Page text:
The history of depression and alcohol is both long and well documented. Reasons for hitting the bottle range from a simple desire to lift mood to that of reaching a state of oblivion. Many people assume that alcohol follows depression in the way that taking aspirin follows a headache. Unfortunately the self-medication notion of alcohol is only part of the story. What we are increasingly waking up to is the knowledge that alcohol actually causes depression in its own right.
Despite the current economic downturn we, as individuals, are richer than ever before. Comparatively high levels of disposable income and a wide range of cheap booze have resulted in a situation where approximately 1 in 15 men and 1 in 50 women are physically dependent on alcohol. But why do men appear more vulnerable to alcohol dependence? Long working hours, stressful lives and accessibility of alcohol provide a potent mix but another part of the answer seems to lie in the way men respond to stress.
In May 2008, the ScienceDaily website reported Tara Chaplin’s findings on how men and women respond to stress. Chaplin, a research associate at Yale University School of Medicine, stated:
“Women are more likely than men to focus on negative emotional aspects of stressful circumstances, for example they tend to ‘ruminate’ or think over and over again about their negative state.” Chaplin went on to say that men, “are more likely to distract themselves . . .from their physiological arousal, possibly through the use of alcohol.”
This provides a partial understanding of why men may turn to alcohol following a change in mood, but it does not explain how alcohol can cause depression in its own right. A recent report in the March issue of Archives of General Psychiatry suggests the link may arise from alcohol triggering genetic markers that increase the risk of major depression. David M. Ferguson, Ph.D., and colleagues write, “further research suggests that alcohol’s depressant characteristics may lead to periods of depressed affect [mood] among those with alcohol abuse or dependence.”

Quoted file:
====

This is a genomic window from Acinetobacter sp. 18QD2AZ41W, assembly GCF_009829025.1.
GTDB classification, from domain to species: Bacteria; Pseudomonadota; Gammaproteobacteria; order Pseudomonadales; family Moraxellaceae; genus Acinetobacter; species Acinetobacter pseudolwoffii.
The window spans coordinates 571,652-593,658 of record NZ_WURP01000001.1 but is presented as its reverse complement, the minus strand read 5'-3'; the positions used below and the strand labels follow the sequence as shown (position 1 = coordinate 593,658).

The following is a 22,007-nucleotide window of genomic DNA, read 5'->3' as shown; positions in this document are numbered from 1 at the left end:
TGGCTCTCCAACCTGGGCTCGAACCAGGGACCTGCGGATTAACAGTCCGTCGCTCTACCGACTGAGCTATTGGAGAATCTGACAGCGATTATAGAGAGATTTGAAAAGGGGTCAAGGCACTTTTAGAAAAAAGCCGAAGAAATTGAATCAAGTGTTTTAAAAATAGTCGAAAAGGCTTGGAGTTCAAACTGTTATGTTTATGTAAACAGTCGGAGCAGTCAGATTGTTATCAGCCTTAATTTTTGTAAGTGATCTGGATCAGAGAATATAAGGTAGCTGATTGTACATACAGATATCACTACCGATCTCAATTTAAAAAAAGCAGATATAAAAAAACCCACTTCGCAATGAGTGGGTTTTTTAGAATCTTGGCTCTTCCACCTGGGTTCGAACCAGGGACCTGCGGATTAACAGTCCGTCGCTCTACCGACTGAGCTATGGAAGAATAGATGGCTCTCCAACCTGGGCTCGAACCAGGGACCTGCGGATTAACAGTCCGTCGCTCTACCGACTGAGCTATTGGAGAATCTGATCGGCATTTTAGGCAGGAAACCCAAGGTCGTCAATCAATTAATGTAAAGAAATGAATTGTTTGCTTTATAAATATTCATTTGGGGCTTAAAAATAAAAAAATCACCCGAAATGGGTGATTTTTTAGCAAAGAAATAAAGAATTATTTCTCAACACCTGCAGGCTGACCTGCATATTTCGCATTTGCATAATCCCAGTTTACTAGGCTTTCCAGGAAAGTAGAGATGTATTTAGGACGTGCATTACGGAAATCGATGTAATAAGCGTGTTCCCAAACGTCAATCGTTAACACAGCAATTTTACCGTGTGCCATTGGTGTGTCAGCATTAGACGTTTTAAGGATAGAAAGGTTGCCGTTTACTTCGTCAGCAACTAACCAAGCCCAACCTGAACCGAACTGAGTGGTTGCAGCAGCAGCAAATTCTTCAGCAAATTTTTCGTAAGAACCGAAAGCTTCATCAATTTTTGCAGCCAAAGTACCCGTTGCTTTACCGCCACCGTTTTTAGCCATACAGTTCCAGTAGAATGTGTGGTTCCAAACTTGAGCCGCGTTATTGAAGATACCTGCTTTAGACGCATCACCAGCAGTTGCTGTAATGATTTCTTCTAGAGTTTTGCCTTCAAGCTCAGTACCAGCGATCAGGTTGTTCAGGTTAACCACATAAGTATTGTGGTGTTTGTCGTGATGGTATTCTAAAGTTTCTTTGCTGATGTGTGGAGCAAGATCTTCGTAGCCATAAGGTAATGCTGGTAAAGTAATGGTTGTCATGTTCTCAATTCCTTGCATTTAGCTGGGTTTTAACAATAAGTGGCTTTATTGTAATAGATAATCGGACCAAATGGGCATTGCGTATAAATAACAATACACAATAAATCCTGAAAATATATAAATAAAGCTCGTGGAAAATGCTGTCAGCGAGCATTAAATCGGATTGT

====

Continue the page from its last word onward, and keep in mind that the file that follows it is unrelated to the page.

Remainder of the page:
Towards half of all people who drink heavily have depressive symptoms, yet if they stop drinking only five per cent of them will show the diagnostic criteria for depression just a few weeks later.
Whether alcohol follows a change in mood or precedes it the effects are similar. Alcohol interferes with brain chemistry and leaves the individual feeling anxious, ill and solemn. Tetchy moods, arguments and poor performance at work start to become more common. Sexual and emotional difficulties begin or increase and friction between couples and families is more common and may lead to break ups. This serves only to add to a cycle of stress and depression and may result in even more alcohol being consumed.
How do you know when you’re drinking too much? A simple internet search will provide you with a variety of tables and charts pointing out the acceptable limits of alcohol intake. From a lifestyle perspective there are a number of warning signs. The most obvious involve the effects that alcohol, or the lack of it, is having on you. For example, if you use alcohol as a way to deal with a stressful day, and these days occur frequently, you may well have a dependency issue. Similarly, if you find you need to drink more and more to feel the effect. Regular hangovers, jitters, the frequent sense that you need a drink, and drinking earlier in the day are more signs of an alcohol problem.
Depression and alcohol may feel like a chicken and egg situation in that you aren’t certain which is the cause and which the effect. There’s a very good chance that the two are interlinked but what seems absolutely clear is that depression is never helped by alcohol, which may lead to suicidal thoughts and actions. To get help for your depression you may first need to tackle alcohol. Alcohol and antidepressants are a poor mix, so your doctor may first want assurances that any medication for depression isn’t going to have the opposite effect to what is intended.
Jerry Kennard, Ph.D., is a chartered psychologist and associate fellow of the British Psychological Society. Jerry’s clinical background is in mental health and, most recently, higher education. He is the author of various self-help books and is co-founder of positivityguides.net.